EDITORIAL: War against COVID continues despite reduced safety measures

Green beverages, fiddle music and leprechauns-those are some of the typical codes and conventions that come to mind today.

And while St. Patrick’s Day is typically a jovial event, we can’t help but be a wee bit pensive. Hard as it may be to believe but it was two years ago today that Greater Napanee-and several communities across Canada-declared a state of emergency in relation to the rising number of COVID-19 cases.

In recognition of the somber anniversary, March 11 was designated as a National Day of Observance to honour those who lost their lives due to the pandemic.

The date was also a chance to reflect back on the many impacts endured through the wake of COVID-19. Here in the Quinte area we’ve fared better than a lot of communities, though that’s of little comfort to the 44 families who have lost loved ones. With all that’s happened in the last two years it’s a little wild to think back to March of 2020. The uncertainty of what was to come.

The anxiety that a simple trip to the grocery store could induce.

One memory that’s always stuck with this reporter is driving the streets of Kingston in May and looking through the windows of local restaurants, still decked out in their St. Patrick’s Day décor.

They were seemingly frozen in time, halted at the point when the pandemic became too big to ignore and forever changed so much about our society. In some ways it’s hard to even remember what life was like in early March 2020, when we could gather in large groups, unmasked and care free.

Flash forward to this coming Monday and we’ll once again have the option of entering a store unmasked, should we so choose.

For some it may be a little too soon-and that’s fine. Those who still wish to wear a face covering when in large groups should feel free to do so without ridicule or harassment.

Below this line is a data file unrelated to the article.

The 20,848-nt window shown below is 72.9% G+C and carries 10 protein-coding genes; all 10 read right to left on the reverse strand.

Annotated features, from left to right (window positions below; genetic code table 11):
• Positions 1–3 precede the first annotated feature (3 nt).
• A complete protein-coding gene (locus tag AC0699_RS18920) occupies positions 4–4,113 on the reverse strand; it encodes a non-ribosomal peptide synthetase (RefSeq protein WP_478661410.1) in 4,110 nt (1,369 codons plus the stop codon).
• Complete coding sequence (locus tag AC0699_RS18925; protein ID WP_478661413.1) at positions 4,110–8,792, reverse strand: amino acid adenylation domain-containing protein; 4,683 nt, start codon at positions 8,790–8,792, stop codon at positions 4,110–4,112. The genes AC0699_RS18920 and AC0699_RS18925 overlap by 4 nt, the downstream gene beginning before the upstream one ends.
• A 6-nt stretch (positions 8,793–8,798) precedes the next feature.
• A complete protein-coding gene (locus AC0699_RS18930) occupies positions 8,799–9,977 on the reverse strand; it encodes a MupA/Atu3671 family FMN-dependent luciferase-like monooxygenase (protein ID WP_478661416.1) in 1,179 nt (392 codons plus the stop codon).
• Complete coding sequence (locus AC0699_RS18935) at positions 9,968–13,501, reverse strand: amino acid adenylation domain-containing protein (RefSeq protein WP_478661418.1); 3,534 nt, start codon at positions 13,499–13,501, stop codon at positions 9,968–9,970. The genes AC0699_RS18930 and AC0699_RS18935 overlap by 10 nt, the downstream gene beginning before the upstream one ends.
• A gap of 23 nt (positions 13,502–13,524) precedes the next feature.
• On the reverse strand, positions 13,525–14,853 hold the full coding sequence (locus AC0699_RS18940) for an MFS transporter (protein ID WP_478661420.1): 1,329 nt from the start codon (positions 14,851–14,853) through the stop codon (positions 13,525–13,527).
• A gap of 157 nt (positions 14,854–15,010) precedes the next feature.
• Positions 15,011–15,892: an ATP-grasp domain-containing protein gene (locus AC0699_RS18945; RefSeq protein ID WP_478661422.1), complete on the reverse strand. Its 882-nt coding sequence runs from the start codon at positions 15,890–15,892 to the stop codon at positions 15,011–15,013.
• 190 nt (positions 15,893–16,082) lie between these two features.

Whether its autoimmune concerns, living with an at risk person or just plain preference, if someone wants to continue to wear a mask beyond the mandated date, that’s their business.

Others can’t wait to rip it off and to breathe the re-circulated grocery store air.

For those of us cursed with blurry vision and an aversion to slipping contacts into our eye, the thought of not having to deal with daily glasses fog brings great joy.

Monday will mark a milestone of sorts in the battle of COVID-19, but the war is by no means over. Safety measures will still need to be observed as slowly more and more protocols are lifted. We’ve come this far, it would be a shame to have to go backwards by rushing things now. Given today’s date, it only seems fitting to close with an Irish blessing and apply it to AC-After COVID.

May the road rise up to meet you. May the wind be always at your back. And if we may add, may we all continue to show the kindness that’s gotten us to this point today.

Adam Prudhomme is the Managing Editor of the Napanee Beaver

PICTURING OUR COMMUNITY

SNOW, CAMERA…..ACTION! The Department of Illumination’s Krista Dalby (Centre) held a parade of sorts Sunday outside of The Crystal Palace as a closing scene in a short film she is making for SPARC (Supporting Performing Arts in Rural Communities). “There are other people around the province making films of this nature and the idea is to really highlight performing arts in rural communities. It’s part of what’s called the Rural and Remote Arts Visibility campaign. “ Dalby interviewed three different artists in three different locations. The film is expected to be completed later this spring. (Desirée Decoste/Gazette Staff)